What Adoptive Parents Wish You Understood


My husband, Dan, and I learned so much about adoption as we went through the process to welcome home our daughter, Zelie, whom we adopted at birth. We started out knowing next to nothing about adoption, so we completely understand that our family and friends may not have the same knowledge that we gained over time and through experience. 

We’re always grateful when our loved ones are willing to learn about adoption; it’s one of our favorite topics to discuss! Here are three things on our “wish list” that we’d love for everyone to know about adoption. 

Closed adoptions are largely a thing of the past

Perhaps the most striking difference between domestic (U.S.) adoption now and in the past (even a few decades ago) is that by and large, open adoption is now the norm. 

In the past, birth parents and adoptive parents usually didn’t meet, and often didn’t know much about each other. Sometimes the child wouldn’t even be told he or she was adopted, or birth parents may have had no idea where their child went and no way of contacting him or her. 

But today it’s much more common for the child’s birth parents and adoptive parents to have some level of contact with and knowledge of each other. The “open” part of open adoption can range from periodic updates facilitated through the agency, to direct communication, to meeting once in a while or even frequently.

At first, we were nervous about the idea of open adoption, not sure what it would be like to be in contact with our child’s birth parents and perhaps other family members. But the training we received helped a lot, especially hearing from adoptees, adoptive parents, and birth parents in open adoption relationships who spoke about its benefits. 

We learned that open adoption is not “co-parenting;” adoptive parents take on full parental rights and responsibilities for the child. And we learned that like any relationship, open adoption can change and grow over time, that it’s best to start small, and that our agency would be with us all along the way.

For us, being able to meet and spend time with our daughter’s birth parents on her birth day and for a few weeks afterward was a tremendous gift. No matter what happens in the future, we will always have those precious memories to share with our daughter. And if we are able to maintain contact going forward, we hope that connection will help her when she gets older and starts to wonder more about her identity and origins. 

Ultimately, that’s what open adoption is all about: laying a foundation to give an adoptee the best possible chance to know who he or she is.

Our daughter’s story belongs first to her

We live in a culture where it’s common — and sometimes even expected — for people to share the minute details of their lives with others, from what they ate at their last meal to the nitty gritty details of a personal tragedy. Adoption stories often make great movies, TV shows, and viral news stories: lots of emotion, tragedy, triumph, etc. But in real life, adoption involves real people, not “characters” in a play.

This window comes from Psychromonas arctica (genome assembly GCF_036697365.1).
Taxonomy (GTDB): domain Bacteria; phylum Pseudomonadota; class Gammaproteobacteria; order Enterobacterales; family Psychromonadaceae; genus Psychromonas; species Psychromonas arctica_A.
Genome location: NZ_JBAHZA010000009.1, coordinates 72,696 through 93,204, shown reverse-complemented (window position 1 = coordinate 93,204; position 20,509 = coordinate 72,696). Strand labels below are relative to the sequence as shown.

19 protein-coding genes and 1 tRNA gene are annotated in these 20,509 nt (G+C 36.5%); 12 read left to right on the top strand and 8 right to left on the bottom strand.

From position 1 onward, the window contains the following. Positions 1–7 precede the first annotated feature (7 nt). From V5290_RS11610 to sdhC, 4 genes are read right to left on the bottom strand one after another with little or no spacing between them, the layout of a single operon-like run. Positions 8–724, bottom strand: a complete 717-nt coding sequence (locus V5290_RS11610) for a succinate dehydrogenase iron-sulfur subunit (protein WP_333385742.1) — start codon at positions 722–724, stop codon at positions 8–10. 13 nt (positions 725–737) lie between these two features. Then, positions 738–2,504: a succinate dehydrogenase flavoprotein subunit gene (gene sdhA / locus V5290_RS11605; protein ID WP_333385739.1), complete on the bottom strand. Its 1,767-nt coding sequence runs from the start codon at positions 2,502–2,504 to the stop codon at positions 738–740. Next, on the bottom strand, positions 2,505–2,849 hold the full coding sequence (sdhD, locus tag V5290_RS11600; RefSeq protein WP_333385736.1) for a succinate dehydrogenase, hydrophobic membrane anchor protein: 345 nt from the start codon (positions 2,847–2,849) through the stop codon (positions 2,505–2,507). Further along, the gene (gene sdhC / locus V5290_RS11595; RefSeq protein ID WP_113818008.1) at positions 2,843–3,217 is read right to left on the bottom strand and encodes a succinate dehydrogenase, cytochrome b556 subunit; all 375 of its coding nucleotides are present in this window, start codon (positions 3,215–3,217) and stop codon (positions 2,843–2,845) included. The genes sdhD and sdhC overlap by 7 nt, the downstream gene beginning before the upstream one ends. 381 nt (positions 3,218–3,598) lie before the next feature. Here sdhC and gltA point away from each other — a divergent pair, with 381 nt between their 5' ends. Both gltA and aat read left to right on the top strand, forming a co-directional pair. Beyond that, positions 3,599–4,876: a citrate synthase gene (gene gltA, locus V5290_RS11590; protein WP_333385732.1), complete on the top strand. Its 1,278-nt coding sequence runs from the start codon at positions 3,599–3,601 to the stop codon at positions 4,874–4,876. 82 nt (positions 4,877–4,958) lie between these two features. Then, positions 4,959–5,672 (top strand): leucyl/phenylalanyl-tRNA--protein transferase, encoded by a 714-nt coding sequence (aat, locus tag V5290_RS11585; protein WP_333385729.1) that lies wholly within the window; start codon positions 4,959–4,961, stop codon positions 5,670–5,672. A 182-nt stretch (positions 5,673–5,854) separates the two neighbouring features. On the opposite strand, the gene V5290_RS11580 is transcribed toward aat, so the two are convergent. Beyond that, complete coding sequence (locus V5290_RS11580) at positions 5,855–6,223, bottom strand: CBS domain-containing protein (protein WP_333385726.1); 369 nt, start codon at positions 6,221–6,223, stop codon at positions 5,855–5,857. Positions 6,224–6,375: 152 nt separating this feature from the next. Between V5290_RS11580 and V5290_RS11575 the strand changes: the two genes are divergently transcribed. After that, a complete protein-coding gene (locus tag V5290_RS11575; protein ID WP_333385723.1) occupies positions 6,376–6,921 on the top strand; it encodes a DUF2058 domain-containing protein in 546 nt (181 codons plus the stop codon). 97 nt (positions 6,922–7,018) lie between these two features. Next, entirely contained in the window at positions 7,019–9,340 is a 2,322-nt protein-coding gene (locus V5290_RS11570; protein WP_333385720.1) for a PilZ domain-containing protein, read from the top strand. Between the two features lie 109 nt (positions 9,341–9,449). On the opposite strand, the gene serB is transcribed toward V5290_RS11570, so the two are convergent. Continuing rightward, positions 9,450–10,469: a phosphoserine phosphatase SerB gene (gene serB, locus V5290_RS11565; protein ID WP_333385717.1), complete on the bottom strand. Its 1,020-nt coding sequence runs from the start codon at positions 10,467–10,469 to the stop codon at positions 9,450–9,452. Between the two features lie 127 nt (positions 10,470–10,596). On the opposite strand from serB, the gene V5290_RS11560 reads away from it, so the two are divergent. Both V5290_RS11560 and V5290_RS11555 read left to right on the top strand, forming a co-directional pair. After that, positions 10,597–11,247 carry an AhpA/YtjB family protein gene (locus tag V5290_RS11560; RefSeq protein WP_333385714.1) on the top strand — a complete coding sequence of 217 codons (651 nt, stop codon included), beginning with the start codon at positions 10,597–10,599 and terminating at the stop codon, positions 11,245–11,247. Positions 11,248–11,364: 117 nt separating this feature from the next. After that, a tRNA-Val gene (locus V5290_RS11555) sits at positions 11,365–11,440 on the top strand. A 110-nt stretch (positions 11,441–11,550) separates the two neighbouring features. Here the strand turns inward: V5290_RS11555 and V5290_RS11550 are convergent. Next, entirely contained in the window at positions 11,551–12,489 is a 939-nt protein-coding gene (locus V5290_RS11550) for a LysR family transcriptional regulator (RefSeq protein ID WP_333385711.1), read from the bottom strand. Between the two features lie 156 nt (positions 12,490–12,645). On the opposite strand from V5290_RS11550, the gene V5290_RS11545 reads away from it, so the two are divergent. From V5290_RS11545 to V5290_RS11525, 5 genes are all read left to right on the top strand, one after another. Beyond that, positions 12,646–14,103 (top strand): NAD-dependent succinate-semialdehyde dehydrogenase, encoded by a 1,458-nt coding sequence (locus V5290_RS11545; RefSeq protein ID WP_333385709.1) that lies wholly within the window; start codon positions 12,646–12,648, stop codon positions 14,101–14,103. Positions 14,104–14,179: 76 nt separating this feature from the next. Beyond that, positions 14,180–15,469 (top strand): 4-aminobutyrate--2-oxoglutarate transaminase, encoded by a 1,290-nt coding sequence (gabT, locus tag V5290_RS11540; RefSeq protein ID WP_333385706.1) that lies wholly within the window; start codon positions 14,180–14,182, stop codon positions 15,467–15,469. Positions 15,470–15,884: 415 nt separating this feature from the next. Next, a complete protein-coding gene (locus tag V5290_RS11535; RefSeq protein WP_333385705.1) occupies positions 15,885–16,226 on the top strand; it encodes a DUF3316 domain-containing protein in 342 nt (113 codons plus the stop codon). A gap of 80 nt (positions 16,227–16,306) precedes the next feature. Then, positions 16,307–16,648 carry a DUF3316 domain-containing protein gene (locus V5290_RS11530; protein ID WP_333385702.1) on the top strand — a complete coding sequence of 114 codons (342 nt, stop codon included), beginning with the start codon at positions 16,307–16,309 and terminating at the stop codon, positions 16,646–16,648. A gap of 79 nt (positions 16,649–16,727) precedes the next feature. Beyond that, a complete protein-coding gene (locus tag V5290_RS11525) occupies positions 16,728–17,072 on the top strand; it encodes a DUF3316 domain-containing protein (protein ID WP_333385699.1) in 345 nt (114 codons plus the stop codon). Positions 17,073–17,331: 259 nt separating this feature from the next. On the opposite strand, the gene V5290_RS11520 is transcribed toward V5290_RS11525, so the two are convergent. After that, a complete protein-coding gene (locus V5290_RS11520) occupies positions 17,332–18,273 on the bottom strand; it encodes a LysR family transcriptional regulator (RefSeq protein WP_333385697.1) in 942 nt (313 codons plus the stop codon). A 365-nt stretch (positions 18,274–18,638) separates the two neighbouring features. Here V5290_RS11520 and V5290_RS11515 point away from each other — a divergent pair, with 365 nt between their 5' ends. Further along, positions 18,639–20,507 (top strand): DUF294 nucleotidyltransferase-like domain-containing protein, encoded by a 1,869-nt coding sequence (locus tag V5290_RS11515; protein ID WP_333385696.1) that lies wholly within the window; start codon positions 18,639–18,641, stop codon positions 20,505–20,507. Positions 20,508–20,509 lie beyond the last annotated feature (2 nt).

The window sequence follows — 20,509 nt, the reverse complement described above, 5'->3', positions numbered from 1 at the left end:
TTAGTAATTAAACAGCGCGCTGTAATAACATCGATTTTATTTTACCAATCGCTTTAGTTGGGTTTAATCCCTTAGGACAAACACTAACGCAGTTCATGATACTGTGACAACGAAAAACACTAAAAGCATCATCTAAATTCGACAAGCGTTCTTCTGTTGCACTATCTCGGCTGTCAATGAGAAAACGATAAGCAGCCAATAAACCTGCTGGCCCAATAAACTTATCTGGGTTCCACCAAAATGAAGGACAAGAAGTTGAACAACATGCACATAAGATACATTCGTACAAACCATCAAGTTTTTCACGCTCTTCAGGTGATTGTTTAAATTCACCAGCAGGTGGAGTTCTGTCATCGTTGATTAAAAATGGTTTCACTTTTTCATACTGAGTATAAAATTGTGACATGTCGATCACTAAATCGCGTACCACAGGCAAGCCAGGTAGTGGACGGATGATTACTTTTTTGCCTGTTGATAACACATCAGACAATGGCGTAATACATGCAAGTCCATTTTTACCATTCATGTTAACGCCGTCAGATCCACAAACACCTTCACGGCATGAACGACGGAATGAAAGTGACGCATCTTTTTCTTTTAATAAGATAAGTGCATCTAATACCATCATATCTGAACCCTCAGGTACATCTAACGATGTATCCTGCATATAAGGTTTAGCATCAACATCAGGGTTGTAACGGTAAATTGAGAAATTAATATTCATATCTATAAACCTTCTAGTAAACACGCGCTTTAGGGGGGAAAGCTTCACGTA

We take very seriously the fact that our daughter’s story — why she was placed for adoption, her birth parents’ backgrounds, etc. — is first and foremost her story. There are sensitive parts to it (as is true of virtually every adoption), and we want her to receive her whole story from us, first. 

This principle does mean not being able to satisfy the understandable curiosity that people have about exactly how this beautiful little girl ended up in our lives. We share parts of her story, like where she was born (California), but in response to well-meaning questions like, “How old were her birth parents?” “Were they married?” or “Why did they give her up?” (side note: the far better language is to “place” for adoption), we simply say, “We’re not sharing that part of her story, but are keeping it for Zelie to know first.” 

We don’t treat her story like a secret, in the sense of something shameful that needs to stay hidden. Instead, we consider it a precious gift that we are safeguarding for her. When she’s older, she can decide how much of it (if anything) she wants to share with others. 

Adoption always involves a loss

Adoption is wonderful. It provides loving, stable families for children in need of them, and it often bestows the gift of parenthood on couples who are unable to have children biologically. We are deeply grateful for the gift of adoption. 

But we’re also well aware that adoption is not all sunshine and rainbows. It’s a serious, tragic thing when a child can’t be raised by the mom and dad who brought him into the world. Even when it’s in the best interests of the child not to grow up with their biological parents, it’s still a loss for the child — and the birth parents. 

They are, in many ways, unsung heroes — women and men who heroically choose life for their babies and then choose a family for them, to ensure they are loved and cared for. That’s far from easy; we pray every day for Zelie’s birth parents.

As our daughter grows up, we plan to create space in our lives for her to explore whatever feelings her adoption provokes in her, whether those are happy, sad, or whatever. We’ll let her know that she won’t hurt us by expressing sadness or pain or loss. And we try to use language that both celebrates the gift adoption is without sugarcoating the hard parts of it. 

Adoption is a part of our daughter’s identity forever, and part of our family’s identity too. It’s not the whole of who she is or who we are, but it’s a significant piece, and something we want to honor.

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